Microsoft earns authorization to handle DOD secret-level information

(fedscoop) Microsoft is now approved to host production workloads at the secret classified level for the Department of Defense and other national security missions. The new authority is a key component of the company’s ability to deliver on its award in the Joint Enterprise Defense Infrastructure (JEDI) cloud contract. Tom Keane, Microsoft’s corporate vice president for Azure Global, announced in a blog post that the company’s Azure Secret Government cloud service has achieved a provisional authority to host DOD data at impact level 6 (IL6) — categorized as classified national security information. On top of that, Keane announced Microsoft has met a pair of risk management directives necessary to perform key work with intelligence community agencies. Read More

Coronavirus and technology supply chains: How to restart and rebuild

(McKinsey & Company) For the technology industry, the effects of the coronavirus (SARS-CoV-2), which causes COVID-19 disease, started to take hold in January when China—a critical link in the global technology chain—began reporting more cases. And while the country’s early lockdowns and quarantines are slowly beginning to lift, the pandemic’s international expansion is leading to new restrictions across the globe that are weighing on business activity. Consequently, the technology supply chain now faces a new set of challenges. China itself poses several operational questions. Over the past few weeks, major progress in reducing labor constraints in China occurred (Exhibit 1). We estimate that by March 24, 2020, around 75 percent of the country’s workforce had returned to work. Read More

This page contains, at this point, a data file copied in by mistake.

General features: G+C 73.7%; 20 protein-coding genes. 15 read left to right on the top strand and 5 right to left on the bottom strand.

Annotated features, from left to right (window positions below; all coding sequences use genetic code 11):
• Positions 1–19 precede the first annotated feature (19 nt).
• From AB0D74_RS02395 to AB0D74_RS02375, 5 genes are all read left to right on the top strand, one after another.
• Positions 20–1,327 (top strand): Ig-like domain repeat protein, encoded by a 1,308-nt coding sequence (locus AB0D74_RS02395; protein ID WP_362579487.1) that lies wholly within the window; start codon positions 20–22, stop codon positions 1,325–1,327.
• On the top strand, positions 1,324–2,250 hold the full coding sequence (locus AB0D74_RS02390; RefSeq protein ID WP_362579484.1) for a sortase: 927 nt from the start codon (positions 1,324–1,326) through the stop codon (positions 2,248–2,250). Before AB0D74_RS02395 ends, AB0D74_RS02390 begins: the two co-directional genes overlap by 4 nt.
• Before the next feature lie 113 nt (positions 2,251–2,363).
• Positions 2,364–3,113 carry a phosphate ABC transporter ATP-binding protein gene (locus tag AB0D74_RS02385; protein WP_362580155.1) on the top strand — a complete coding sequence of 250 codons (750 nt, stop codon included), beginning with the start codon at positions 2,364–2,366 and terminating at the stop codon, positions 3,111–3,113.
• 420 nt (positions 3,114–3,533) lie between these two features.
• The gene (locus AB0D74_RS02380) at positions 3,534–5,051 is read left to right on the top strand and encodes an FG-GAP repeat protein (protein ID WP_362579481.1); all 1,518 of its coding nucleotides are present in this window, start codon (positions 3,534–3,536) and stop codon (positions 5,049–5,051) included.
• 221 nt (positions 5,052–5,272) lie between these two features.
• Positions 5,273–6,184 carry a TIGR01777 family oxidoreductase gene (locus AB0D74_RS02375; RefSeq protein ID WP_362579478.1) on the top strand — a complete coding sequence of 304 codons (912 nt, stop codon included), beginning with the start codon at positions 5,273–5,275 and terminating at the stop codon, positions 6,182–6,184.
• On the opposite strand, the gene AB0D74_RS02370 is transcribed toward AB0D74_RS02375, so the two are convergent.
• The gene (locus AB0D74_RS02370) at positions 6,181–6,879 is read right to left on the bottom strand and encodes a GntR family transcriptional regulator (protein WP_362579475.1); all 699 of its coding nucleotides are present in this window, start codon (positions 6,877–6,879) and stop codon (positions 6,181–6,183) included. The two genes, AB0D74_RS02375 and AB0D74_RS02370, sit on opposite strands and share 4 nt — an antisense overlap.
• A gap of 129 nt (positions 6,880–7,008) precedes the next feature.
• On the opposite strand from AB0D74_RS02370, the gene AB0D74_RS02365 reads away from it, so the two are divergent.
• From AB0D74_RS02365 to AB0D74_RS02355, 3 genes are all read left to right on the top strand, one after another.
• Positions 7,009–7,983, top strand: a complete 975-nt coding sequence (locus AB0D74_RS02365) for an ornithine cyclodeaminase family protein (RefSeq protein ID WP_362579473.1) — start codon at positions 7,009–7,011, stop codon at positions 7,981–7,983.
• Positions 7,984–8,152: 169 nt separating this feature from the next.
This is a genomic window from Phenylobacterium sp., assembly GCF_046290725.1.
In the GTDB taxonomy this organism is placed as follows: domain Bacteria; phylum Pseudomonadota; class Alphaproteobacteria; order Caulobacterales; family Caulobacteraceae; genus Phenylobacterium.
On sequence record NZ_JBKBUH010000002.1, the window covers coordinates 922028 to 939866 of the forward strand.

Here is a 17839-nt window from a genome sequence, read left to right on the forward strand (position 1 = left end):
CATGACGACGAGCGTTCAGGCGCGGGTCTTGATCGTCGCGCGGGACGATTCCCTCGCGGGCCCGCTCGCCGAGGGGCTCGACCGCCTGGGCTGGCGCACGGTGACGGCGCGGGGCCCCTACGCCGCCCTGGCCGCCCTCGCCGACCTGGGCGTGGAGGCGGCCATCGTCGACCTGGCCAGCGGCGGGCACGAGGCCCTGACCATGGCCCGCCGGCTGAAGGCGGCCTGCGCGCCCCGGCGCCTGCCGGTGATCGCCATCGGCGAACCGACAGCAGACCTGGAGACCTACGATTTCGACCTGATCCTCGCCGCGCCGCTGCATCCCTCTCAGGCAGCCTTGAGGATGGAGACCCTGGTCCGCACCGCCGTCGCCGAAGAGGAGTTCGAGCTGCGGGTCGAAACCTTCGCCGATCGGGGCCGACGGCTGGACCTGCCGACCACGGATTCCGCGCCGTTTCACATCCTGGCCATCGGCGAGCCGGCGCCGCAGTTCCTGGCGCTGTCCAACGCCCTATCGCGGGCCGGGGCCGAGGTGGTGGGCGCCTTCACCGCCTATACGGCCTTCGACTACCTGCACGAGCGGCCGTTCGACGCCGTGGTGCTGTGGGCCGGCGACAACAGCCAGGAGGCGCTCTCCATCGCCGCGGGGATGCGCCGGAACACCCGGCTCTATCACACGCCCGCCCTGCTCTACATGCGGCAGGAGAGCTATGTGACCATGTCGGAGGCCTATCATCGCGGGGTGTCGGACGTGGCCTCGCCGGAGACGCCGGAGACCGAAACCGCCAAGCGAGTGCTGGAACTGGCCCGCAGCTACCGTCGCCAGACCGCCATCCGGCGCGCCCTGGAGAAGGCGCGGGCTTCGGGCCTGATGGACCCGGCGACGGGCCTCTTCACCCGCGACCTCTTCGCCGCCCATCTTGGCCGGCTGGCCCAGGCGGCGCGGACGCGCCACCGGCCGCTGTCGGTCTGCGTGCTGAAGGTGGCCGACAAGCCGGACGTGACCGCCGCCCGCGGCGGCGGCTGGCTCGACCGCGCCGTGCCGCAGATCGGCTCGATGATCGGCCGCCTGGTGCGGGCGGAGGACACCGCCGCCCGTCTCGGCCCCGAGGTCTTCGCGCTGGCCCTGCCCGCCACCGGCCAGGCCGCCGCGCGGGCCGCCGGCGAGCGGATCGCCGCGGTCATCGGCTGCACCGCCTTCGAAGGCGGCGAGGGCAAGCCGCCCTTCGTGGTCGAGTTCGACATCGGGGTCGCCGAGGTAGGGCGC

COVID Response Delays Awards for GSA’s E-Commerce Platform Pilots